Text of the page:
I think you guys are missing the point of faster memory. It just depends on the work load most applications are written for linear code or at least i am guessing so. But what happens when you add more than one program at the same time or 3-5 programs at the same time i think then you would start to see why memory performance really does matter. And some games not most but some games will start to show a very big increase in performance with faster memory. Example FarCry2, GTA4, Starcraft2, now some of this maybe caused by poor memory management of the video card or lack of vmem but from my findings even with enough vmem you still will see some very big changes in FPS with faster/tighter memory speeds (provided your not cpu or gpu limited)

    That being said for most people playing games at lower resolutions like 1080 and below memory speed is really not needed 1333 will suffice plenty good but when your doing 3,4+MP screens you will defiantly want to take into consideration some faster memory for your rig.
    Reply
  • ypsylon - Tuesday, July 26, 2011 - link

    I don't get it why home users are so over-excited about memory over 1600 MHz? For gaming buying e.g. 2133 memory is as wise as buying Mercedes Maybach for trips to local grocery store.

    Fast memory has very limited usage (medicine, NASA etc...) and certainly home desktop/gaming rig doesn't qualify for that. Furthermore if you want to OC system, then whole point of OC is to buy cheap [read: cheap doesn't = crap] and squeeze every little bit of performance out of it. Stay at 1333/1600 level. 2000 or more is for [beeep!] with humongous e-penis running benchmarks 365/24/7. Biggest advantage of 1333/1600 range is that by default pretty much every chipset and motherboard support it right now.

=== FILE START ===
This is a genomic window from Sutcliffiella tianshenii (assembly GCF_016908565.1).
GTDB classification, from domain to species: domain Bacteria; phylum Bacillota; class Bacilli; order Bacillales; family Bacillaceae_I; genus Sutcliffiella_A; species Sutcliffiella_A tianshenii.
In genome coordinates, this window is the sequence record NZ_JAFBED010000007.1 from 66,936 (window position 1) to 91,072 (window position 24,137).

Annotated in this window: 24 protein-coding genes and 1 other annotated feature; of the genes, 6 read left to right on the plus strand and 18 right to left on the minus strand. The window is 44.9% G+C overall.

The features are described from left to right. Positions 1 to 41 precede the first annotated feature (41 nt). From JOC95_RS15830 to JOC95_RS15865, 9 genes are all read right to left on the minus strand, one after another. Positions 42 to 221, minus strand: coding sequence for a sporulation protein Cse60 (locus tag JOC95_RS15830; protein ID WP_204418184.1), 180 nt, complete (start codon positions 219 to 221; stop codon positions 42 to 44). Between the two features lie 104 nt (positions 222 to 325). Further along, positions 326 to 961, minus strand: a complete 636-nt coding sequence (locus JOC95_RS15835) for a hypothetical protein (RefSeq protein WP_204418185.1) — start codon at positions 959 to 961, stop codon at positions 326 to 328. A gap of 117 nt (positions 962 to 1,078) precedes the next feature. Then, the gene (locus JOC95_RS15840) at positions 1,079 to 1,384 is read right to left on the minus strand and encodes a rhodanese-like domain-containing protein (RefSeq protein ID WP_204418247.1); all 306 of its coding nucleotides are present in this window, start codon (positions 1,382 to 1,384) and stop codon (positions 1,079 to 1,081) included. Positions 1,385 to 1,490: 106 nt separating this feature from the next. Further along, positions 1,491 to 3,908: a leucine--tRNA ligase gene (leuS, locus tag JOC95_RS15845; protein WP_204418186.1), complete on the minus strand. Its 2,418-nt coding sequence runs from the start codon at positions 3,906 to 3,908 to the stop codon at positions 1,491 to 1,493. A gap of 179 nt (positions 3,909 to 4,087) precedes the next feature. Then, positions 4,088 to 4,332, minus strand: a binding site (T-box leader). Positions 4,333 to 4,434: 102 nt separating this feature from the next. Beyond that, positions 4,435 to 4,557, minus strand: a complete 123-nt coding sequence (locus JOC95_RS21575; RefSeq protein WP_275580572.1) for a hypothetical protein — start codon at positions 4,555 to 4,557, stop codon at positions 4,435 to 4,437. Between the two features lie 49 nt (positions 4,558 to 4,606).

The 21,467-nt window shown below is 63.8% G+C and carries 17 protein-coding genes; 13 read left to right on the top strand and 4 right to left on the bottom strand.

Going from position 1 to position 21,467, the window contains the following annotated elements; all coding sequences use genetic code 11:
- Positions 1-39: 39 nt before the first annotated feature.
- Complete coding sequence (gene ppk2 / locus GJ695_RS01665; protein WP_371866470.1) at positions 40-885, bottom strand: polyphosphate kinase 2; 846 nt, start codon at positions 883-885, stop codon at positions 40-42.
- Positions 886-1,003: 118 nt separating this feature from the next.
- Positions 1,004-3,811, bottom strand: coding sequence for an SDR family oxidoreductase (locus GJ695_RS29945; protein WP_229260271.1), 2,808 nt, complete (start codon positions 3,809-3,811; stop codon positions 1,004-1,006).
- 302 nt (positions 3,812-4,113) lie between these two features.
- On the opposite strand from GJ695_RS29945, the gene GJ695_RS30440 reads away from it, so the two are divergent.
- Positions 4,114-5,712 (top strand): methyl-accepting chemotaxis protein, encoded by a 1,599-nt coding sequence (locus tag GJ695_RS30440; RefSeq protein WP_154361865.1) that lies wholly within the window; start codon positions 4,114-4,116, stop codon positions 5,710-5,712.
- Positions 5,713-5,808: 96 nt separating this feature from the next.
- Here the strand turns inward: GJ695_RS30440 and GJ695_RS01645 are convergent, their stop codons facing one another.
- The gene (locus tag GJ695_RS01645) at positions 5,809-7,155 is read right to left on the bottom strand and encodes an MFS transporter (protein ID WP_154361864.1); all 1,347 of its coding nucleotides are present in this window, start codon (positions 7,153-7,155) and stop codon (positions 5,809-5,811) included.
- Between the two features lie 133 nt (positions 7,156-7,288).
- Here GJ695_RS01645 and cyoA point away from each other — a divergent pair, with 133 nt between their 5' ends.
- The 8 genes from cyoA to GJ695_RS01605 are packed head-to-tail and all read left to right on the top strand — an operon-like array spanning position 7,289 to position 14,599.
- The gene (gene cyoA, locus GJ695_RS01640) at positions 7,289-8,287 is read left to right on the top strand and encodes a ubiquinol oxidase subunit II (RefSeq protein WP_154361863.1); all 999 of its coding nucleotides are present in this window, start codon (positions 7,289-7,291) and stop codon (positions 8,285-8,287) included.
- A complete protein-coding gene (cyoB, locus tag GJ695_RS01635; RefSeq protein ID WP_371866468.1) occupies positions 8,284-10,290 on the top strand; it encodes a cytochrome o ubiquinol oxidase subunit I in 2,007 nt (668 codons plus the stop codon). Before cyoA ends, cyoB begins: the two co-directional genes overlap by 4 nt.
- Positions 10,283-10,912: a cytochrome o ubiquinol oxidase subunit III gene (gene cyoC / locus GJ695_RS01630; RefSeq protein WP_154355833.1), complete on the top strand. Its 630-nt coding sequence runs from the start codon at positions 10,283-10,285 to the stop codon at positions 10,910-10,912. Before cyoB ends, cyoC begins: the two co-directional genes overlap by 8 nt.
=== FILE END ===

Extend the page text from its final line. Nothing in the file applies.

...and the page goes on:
Running perfectly standard Kingstons 1333 at 1800 without any fancy cooling or changed timings, just bumped BClk on my x58. Even with current prices I'm 100$+ up just by doing this (2 triple sets). And RAMDisk created on that memory certainly isn't slow and eats every SSD for breakfast.
    Reply
  • Hrel - Tuesday, July 26, 2011 - link

    SO happy you posted this. I JUST ordered a new laptop, didn't upgrade the RAM at all cause it was overpriced. Now I know I'm going to order 2 4GB DIMMS of DDR3 1600 for it, Cas latency 9 be damned, haha. Thanks so much!

    I was apparently giving way too much credit to CAS latency, I was going to get 1066 Cas 7. Didn't realize pure bandwidth was so important nowadays. I remember an old memory article like this comparing DDR3 for i7 920's and such, whatever that family is called. 1600 cas 7 came out on top their. Odd that Sandy Bridge changes that, but I'm glad I know.

    I'd like to see more articles like this, and less articles about EVERY stupid smartphone under the sun.
    Reply
  • Rick83 - Wednesday, July 27, 2011 - link

    7/1,066,000,000Hz = ~6.56 e-9 s
    9/1,600,000,000Hz = 5.625 e-9 s
    So in fact, the 1600Mhz CL9 RAM has a one nanosecond lower effective latency.

    Always remember that CAS latency is in cycles, which take a different amount of time according to the clock speed.
    Reply
  • schulmaster - Wednesday, July 27, 2011 - link

    Tests are not 'ran', tests are 'run.' You can say we ran tests, but you must say we have run them. This site is way to technically proficient and intelligent for glaring mistakes in homepage articles. I know for at least some of you, English is a second+ language; if that's the case, send me your articles and I'll proof them for free. Reply
  • Black1969ta - Wednesday, July 27, 2011 - link

    "This site is way to technically proficient"
    to here refers to excessive, like too much but you left out the extra "o" so the means something totally different.

    If you want to be a Grammar Nazi, use proper English, especially when you are using it as an advertisement.
    Reply
  • schulmaster - Thursday, July 28, 2011 - link

    my man. Reply